- Will this plan incentivize them to do things HOW I want them done? Does this plan motivate people to accomplish these goals in the manner I want them done? Or is it sell any product and get the sales at any cost?
- Does this plan outline WHERE the employee can earn their incentive? Make sure there is no gray area in your plan. Is there a specific boundary or timeline? Is it tied to a specific facility? If yes, then properly document these items in your plan to prevent confusion and disgruntled employees later on.
The key is to tie incentive compensation to measurable goals and the measurable activities must be clear and simple. Properly designed incentives are a win-win for the employer and the employee. The employer gains additional sales or profitability, while the employee is driven to do the desired activity and earn additional income. Unfortunately, one practice we see all too often is the strategy of “capping” the incentive plan. This is NOT a win-win. While placing a “cap” or maximum potential on a bonus plan may seem like a wise business decision, it most often results in a very negative effect — capping the sales effort. Placing a cap on a salesperson is one of the quickest ways to reduce sales activity (once goals are met) and cause that employee to say “well, I’ve hit my goal, so there is no need to work I have been until the next sales cycle starts.” In fact, they will likely use that spare time to seek employment with an organization that enables them to earn an unlimited amount of income. Avoid incentive caps if at all possible. Odds are your competitors don’t have a cap, and retaining your top sales people may depend on it.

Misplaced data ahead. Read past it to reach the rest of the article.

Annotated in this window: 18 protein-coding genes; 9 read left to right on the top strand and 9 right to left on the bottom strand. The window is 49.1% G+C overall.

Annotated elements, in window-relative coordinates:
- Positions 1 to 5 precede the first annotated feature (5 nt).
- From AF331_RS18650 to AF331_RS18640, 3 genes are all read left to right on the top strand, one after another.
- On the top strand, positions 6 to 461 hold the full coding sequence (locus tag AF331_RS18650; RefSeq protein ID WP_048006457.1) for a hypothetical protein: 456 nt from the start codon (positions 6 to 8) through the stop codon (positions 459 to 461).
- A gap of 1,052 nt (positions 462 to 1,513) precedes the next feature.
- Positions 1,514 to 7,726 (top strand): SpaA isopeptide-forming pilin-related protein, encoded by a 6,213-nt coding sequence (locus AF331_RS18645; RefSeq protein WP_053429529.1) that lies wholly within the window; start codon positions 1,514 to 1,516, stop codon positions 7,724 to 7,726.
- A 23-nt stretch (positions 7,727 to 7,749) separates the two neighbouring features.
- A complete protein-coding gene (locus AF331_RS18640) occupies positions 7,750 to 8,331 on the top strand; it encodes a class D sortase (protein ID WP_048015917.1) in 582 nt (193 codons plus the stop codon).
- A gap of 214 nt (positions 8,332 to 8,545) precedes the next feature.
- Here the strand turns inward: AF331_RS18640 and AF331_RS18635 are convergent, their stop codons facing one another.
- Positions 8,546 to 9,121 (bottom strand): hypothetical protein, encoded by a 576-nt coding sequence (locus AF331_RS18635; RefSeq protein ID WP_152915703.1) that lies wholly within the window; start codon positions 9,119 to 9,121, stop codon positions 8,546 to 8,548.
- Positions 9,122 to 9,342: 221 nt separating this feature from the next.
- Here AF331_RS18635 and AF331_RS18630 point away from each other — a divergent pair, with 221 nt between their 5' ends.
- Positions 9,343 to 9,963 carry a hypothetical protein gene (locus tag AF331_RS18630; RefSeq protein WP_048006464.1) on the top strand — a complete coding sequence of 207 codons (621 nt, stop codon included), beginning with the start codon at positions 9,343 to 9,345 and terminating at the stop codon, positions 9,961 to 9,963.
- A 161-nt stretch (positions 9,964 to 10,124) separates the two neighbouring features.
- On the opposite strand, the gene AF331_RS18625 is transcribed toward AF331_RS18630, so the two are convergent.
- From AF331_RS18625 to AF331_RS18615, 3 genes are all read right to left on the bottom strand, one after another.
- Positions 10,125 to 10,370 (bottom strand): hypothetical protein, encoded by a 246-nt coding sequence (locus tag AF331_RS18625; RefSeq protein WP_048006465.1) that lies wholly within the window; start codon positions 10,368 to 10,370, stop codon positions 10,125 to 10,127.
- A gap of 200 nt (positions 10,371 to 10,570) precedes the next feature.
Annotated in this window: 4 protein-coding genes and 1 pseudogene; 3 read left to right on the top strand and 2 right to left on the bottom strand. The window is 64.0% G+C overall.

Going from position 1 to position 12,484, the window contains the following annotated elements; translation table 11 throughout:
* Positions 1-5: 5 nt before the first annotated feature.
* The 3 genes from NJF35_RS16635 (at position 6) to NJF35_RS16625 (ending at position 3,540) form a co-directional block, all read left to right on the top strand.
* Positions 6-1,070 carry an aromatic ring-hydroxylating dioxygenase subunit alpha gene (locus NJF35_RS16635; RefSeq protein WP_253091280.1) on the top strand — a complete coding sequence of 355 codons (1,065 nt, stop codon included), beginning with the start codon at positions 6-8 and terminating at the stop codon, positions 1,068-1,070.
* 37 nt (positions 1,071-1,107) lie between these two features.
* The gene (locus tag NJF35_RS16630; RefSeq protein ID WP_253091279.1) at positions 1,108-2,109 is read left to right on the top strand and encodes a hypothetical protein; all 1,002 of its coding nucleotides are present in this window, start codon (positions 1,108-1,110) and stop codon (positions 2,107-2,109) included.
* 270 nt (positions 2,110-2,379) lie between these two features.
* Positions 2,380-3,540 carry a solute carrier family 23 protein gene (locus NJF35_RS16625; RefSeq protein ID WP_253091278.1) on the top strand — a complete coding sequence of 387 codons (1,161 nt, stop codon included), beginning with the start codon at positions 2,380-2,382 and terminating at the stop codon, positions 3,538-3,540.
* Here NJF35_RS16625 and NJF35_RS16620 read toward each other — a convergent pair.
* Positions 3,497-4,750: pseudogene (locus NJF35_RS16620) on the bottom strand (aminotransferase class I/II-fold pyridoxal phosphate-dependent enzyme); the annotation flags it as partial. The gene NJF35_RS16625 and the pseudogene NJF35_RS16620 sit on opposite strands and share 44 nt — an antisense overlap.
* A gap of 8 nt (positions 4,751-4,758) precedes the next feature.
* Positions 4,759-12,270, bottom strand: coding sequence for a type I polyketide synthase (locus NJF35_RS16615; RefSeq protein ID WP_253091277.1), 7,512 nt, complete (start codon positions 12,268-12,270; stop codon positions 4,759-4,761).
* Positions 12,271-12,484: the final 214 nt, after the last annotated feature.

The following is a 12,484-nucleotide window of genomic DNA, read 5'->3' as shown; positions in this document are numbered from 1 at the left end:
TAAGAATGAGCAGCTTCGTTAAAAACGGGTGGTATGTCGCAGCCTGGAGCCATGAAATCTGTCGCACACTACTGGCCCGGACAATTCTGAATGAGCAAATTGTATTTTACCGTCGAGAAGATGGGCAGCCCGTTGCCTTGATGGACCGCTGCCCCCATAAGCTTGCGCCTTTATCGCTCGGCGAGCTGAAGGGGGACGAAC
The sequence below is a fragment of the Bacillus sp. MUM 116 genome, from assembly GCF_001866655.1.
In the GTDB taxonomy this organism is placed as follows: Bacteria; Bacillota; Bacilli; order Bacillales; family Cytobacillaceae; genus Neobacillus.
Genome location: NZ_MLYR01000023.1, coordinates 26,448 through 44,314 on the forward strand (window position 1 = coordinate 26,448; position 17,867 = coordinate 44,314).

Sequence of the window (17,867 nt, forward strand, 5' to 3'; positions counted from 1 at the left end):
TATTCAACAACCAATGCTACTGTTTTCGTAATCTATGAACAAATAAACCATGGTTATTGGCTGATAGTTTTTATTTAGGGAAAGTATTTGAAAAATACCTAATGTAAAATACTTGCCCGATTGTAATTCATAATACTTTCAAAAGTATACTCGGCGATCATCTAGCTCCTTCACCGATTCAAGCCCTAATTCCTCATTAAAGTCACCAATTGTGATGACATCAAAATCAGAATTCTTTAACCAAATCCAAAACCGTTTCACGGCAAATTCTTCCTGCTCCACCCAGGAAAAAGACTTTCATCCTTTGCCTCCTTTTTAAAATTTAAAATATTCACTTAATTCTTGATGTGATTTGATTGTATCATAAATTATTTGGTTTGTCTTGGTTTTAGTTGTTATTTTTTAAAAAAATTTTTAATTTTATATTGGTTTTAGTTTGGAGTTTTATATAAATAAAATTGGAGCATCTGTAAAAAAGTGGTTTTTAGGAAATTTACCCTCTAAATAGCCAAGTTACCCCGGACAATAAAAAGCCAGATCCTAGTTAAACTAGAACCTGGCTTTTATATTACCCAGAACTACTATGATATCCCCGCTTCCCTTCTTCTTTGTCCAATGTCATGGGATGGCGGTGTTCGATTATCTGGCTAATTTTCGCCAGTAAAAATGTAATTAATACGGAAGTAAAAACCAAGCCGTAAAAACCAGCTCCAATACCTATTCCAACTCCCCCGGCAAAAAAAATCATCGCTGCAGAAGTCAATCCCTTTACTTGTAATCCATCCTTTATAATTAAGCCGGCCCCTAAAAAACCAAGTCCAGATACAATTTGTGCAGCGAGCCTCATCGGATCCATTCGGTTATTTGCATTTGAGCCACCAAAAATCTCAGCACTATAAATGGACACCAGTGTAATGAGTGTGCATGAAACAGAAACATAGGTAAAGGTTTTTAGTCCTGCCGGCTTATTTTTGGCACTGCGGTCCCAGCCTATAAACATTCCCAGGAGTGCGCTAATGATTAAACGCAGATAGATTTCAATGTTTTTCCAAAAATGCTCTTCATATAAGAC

Benefits And Retirement
Our third compensation component is the portion that many organizations don’t leverage enough — benefits and retirement contributions. While the candidate or employee is focused on the base compensation and annual bonus/commission check, they often fail to realize that another 35% of their compensation comes in health insurance, vision, dental, company vehicle, 401K, disability and many other benefits. Some of our clients are moving to an offer letter that lays out the entire compensation package in great detail. Much like the sticker you see on a new car window, a detailed offer will help the perspective employee see all of additional items your organization can provide them. This step-by-step review of the actual compensation plan will help that future employee better understand that annual compensation is much more than what they see in their regular paycheck. This clarity and openness allows the company to showcase how much it is really paying the employee, above and beyond just base and bonus. Additionally, as another way to battle the “next-step” employers, many organizations provide an annual compensation report to all of their full-time employees. Often presented as part of an annual review process, this report clearly shows every benefit, bonus, tax, paid vacation day, etc., the company provided the employee throughout the year. This review can be a key component to retaining your employees. It’s not uncommon for a $50,000 employee to be shocked to see that they are actually a $75,000 employee.
Compensation strategies are different for every organization based on their available resources and business goals. However, one thing is true for any organization: Your compensation plan must be clear and understandable to every employee, and you cannot change the game (reduce expectations) once the cycle has started. Everyone needs to understand what they are working for, and how they are going to get there. If you incentivize them, then compensate them at the level promised. Incentives can provide some powerful momentum.
Compensation is an investment. Take the time to plan it out well, and you will be happy with the results.